The Student Federal Credit Union at the University of Pennsylvania is rolling out a credit builder this week, the first of its kind specifically aiming to increase UltraFICO credit scores, student leaders said.
The SFCU at Penn's new credit builder loan is designed to help raise a consumer's UltraFICO score, which launched in January. The score will supplement the traditional FICO score, which is used by lenders to determine a customer’s creditworthiness. UltraFICO scores typically benefit consumers with little credit history or low credit scores.
“UltraFICO is meant to help exactly the types of people that are like Penn students,” SFCU Chief Lending Officer and College and Wharton senior Adrian Lapsenson said, since students typically do not have an extensive credit history.
The SFCU credit builder allows the credit union’s members to take out a low-interest loan with their account savings acting as the collateral if the borrower defaults on their loan, the group's leaders said. This creates a credit history for members, making it easier to obtain loans in the future.
The new credit builder loan differs in the way it raises a consumer's UltraFICO score, which assesses financial behavior based on how people manage their checking, savings or money market accounts.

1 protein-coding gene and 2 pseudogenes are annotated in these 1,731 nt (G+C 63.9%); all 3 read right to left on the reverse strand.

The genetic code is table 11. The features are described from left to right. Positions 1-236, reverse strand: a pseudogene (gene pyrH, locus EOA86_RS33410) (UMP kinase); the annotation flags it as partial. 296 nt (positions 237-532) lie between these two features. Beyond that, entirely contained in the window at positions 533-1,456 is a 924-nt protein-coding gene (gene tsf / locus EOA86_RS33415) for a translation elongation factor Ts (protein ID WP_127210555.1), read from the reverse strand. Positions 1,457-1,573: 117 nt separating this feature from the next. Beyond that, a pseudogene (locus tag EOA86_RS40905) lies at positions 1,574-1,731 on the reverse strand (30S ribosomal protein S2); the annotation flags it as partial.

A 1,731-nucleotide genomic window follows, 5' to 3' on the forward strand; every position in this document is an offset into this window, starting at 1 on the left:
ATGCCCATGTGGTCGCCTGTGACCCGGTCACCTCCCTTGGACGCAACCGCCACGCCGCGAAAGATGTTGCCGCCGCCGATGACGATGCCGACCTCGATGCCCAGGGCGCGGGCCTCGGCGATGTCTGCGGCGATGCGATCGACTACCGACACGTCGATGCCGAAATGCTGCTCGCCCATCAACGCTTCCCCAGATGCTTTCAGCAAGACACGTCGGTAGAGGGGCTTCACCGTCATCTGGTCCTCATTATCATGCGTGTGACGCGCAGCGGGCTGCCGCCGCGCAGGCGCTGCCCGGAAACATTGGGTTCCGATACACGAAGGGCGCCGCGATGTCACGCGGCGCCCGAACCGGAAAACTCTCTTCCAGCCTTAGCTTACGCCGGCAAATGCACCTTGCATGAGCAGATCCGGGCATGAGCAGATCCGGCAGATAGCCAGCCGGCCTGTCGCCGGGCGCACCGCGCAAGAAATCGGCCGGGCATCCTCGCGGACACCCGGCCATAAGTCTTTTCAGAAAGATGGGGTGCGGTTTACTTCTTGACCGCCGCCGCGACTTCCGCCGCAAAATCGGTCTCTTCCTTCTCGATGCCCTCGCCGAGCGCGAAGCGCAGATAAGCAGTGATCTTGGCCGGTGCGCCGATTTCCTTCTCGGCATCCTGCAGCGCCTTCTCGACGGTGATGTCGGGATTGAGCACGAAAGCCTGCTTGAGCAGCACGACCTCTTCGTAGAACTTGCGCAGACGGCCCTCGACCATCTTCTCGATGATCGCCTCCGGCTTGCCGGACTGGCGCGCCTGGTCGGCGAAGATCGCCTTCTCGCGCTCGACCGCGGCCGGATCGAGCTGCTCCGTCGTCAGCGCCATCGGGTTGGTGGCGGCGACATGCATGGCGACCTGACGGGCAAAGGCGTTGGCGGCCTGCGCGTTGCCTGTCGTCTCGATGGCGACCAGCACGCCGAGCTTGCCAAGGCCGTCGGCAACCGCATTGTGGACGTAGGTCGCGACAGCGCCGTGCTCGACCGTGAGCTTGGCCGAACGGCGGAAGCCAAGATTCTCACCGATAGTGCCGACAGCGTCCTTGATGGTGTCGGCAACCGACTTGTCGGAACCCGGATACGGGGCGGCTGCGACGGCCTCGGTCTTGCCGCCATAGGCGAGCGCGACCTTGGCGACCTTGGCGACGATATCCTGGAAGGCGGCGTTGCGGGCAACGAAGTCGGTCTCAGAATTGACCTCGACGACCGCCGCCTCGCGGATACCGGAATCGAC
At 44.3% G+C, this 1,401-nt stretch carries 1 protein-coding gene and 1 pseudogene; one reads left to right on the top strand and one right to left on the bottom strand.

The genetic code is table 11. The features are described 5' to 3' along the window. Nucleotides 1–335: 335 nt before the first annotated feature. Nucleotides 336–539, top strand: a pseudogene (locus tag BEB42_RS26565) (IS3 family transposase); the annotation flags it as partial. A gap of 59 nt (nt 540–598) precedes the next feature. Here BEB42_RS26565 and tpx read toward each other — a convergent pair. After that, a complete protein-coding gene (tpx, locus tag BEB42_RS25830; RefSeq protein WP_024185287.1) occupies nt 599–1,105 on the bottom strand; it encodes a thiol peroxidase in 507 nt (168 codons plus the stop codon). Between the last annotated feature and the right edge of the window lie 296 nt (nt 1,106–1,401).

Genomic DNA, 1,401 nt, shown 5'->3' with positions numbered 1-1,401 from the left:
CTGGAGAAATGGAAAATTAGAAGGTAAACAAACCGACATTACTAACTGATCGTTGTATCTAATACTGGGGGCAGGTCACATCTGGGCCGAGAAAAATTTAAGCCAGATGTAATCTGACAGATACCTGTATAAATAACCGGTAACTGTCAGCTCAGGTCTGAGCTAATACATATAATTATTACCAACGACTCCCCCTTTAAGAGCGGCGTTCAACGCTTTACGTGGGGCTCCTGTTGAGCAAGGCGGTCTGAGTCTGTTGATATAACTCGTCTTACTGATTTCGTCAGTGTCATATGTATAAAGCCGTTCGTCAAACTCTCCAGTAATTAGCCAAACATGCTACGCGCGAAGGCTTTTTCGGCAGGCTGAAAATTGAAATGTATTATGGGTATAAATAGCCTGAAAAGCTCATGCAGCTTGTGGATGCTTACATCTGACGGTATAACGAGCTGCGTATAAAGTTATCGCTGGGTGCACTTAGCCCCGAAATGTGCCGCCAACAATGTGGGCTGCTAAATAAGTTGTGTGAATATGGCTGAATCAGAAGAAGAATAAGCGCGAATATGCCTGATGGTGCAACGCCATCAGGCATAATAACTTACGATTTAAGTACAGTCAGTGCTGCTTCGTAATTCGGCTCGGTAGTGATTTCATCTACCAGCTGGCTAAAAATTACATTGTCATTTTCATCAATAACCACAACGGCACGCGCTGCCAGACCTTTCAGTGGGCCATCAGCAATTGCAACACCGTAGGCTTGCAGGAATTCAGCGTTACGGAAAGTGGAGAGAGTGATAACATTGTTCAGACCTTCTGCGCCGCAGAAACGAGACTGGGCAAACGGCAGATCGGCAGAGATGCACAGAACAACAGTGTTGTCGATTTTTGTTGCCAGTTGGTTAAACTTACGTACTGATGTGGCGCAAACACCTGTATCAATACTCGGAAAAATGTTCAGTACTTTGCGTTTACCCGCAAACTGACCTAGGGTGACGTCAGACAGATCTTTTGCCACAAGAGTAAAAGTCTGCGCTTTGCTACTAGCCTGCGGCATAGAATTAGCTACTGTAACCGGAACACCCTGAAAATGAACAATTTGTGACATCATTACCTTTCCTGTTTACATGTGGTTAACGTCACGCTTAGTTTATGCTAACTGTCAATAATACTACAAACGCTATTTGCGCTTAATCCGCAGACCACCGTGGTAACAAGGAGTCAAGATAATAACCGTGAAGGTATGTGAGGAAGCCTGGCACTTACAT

“There’s a couple of changes we’ve been able to implement to the way the loan is structured where the loan will interact with your checking account and generate checking account activity, reflecting in a better UltraFICO score,” Lapsenson said.
This will help people like college students whose ordinary FICO score may be low because of a lack of information for FICO to draw on, he said.
SFCU’s new offering would be “very helpful for people like international students who don’t have an extensive credit history" in the United States, SFCU CEO and Wharton and Engineering senior Wesley Sheker said.
The credit builder took a year to create, said Sheker, who is a former reporter for The Daily Pennsylvanian. The first step in this process was ensuring that the new product complies with government regulations since the SFCU is a federally chartered credit union and is regulated by the National Credit Union Administration, he added.
Currently, SFCU at Penn relies heavily on word-of-mouth to market new products with existing customers and SFCU employees talking to other students, College freshman and SFCU bank teller Emily Becker said.
“A lot of the marketing is just me telling my friends about the credit union," Becker said.
SFCU at Penn plans to work with relevant student groups on a case-by-case basis to increase awareness of their services, Sheker said. He added that they have previously collaborated with Penn Money Matters, a group that seeks to improve financial literacy, and said they hope to reach out to international student groups.
“Something that we’re continuing to work on is getting in contact with the students that these products can actually benefit,” Sheker said.